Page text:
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We have a given positive martingale $\rho_t$, with the dynamics: $$\textrm{d} \rho_t = \lambda_t \rho_t \textrm{d} W_t$$ where $W_t$ is a standard Brownian motion. Now we have a "dumped" process p_t: $$\textrm{d} p_t = a_t \lambda_t \rho_t \textrm{d} W_t$$ where $0 \leq a_t \leq 1$.

(Silly) question: are we guaranteed that $p_t$ is also a honest martingale? What would be the easiest way to prove it?

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The quick answer is no. You need $\sup\_{s\le t}\rho\_s$ to be integrable to guarantee a positive answer. –  George Lowther Sep 4 '11 at 17:08

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up vote 5 down vote accepted

No, $\rho$ need not be a proper martingale. To guarantee that $p_t=\int\_0^ta_s\\,d\rho\_s$ is a martingale for all predictable $0\le a_t\le 1$ you need the additional property that $\sup\_{s\le t}\rho_s$ is integrable. In fact, for any cadlag martingale $\rho$, the following are equivalent.

  1. $\sup\_{s\le t}\vert\rho\_s\vert$ is integrable for all $t\in\mathbb{R}^+$.
  2. $\int\xi\_s\\,d\rho\_s$ is a proper martingale for all bounded predictable processes $\xi$.

The implication (1) ⇒ (2) is a consequence of the Burkholder-Davis-Gundy inequality. This states that there exists positive constants $c < C$ such that $$ c\mathbb{E}\left[[M]_t^{1/2}\right]\le\mathbb{E}\left[\sup\_{s\le t}\vert M_s\vert\right]\le C\mathbb{E}\left[[M]_t^{1/2}\right] $$ for all cadlag martingales M with $M_0=0$, where $[\cdot]$ is the quadratic variation (I have written a blog post with a proof of the BDG inequality here). If $M=\int\xi\\,d\rho$ for bounded predictable $\vert\xi\vert\le1$ and (1) is satisfied then $$ \begin{align} \mathbb{E}\left[\sup\_{s\le t}\vert M_s\vert\right]&\le C\mathbb{E}\left[\left(\int\_0^t\xi^2\\,d[\rho]_s\right)^{1/2}\right]\\\\&\le C\mathbb{E}\left[[\rho]_t^{1/2}\right]\\\\&\le Cc^{-1}\mathbb{E}\left[\sup\_{s\le t}\vert\rho\_s-\rho\_0\vert\right]\\\\& < \infty. \end{align} $$ This is enough to guarantee that the local martingale M is a proper martingale. Conversely, to prove (2) ⇒ (1) then, assuming that $\sup\_{s\le t}\rho\_s$ is not integrable, you just need to find a bounded predictable process $\xi$ such that $\int\_0^t\xi\\,d\rho$ is not a martingale. Supposing that $\rho$ is continuous and writing $\rho^\ast\_t=\sup\_{s\le t}\rho\_s$, you can use the identity $$ \int\_0^t f^\prime(\rho^\ast\_s)\\,d\rho\_s=f(\rho^\ast\_t)-f(\rho\_0)+f^\prime(\rho^\ast\_t)(\rho\_t-\rho^\ast\_t). $$ This holds for all absolutely continuous functions $f\colon\mathbb{R}\rightarrow\mathbb{R}$. For example, choosing $f^\prime(x)=\sum\_{n\in\mathbb{Z}}(-1)^n1\_{\{n\le x < n+1\}}$ then $f(x)=\int\_0^x f^\prime(y)\\,dy$ will satisfy $0\le f\le1$. So, up to a bounded value, the right hand side of the above identity has absolute value $\vert\rho\_t-\rho^\ast\_t\vert$, which is not integrable, so is not a martingale. The case where $\rho$ is not continuous can be handled similarly, but is a bit messier.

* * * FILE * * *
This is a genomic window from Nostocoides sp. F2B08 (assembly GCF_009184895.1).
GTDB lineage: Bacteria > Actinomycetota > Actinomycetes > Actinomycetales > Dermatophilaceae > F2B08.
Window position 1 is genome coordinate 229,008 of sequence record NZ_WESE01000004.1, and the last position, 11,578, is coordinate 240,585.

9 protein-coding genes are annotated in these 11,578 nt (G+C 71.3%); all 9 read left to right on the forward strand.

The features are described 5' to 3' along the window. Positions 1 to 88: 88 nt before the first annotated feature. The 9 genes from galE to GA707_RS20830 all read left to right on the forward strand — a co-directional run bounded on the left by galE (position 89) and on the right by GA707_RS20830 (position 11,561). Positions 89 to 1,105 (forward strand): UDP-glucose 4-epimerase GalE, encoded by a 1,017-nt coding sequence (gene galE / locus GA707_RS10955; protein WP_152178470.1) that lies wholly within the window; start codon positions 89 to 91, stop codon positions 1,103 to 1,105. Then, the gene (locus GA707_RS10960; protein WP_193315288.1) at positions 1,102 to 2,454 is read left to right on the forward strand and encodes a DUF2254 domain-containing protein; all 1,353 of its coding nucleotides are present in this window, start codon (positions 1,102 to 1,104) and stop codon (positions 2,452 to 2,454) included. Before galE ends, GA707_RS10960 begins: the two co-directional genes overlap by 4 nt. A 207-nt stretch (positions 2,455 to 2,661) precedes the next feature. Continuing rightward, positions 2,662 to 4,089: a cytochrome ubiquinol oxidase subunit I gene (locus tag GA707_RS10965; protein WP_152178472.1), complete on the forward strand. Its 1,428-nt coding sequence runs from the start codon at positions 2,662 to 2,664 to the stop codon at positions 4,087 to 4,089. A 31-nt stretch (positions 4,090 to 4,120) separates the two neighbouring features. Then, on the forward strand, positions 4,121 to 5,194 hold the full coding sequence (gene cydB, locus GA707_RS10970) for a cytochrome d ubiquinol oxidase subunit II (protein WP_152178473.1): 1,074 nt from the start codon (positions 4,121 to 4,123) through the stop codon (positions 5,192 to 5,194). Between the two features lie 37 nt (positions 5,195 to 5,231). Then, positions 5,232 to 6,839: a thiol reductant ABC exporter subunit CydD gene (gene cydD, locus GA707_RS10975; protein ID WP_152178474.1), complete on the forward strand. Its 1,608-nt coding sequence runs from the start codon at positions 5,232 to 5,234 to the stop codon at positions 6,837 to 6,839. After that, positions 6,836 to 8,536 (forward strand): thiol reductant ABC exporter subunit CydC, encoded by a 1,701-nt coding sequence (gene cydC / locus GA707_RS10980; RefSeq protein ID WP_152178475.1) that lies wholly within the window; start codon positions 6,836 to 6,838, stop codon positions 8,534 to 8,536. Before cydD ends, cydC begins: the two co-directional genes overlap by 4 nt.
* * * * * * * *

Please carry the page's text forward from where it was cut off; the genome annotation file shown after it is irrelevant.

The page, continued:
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Very interesting, thanks for a complete answer. I did learn quite a lot about stochastic calculus today! I asked another question with some more specific choice for $a_t$. –  Grzenio Sep 5 '11 at 9:44
    
@ George : Is there a type in your first sentence ? You meant $p$ not $\rho$ right ? PS :I will erase this comment as soon as you corrected your post or (more probably) me. –  The Bridge Sep 5 '11 at 11:36
    
@The Bridge: No typo. I did mean rho. In fact, the statement about rho implies the same statement about p, by the argument further down in my answer. –  George Lowther Sep 5 '11 at 12:42
    
@George : Ok, though I thought that by Hypothesis the process $\rho$ was a martingale and not only a local martingale. Am I missing something about the definition of honest or proper martingales ? I thought they were only martingales and that the vocable "proper" or "honest" had no real mathematical meaning. –  The Bridge Sep 5 '11 at 13:44
    
@The Bridge: yes, "proper" (or honest) martingales are simply martingales, just emphasising the fact that you don't mean local martingales in general. So I don't think you are missing anything there. But, the property that the maximum of rho is integrable is strictly stronger than the martingale property on it's own. –  George Lowther Sep 5 '11 at 13:59

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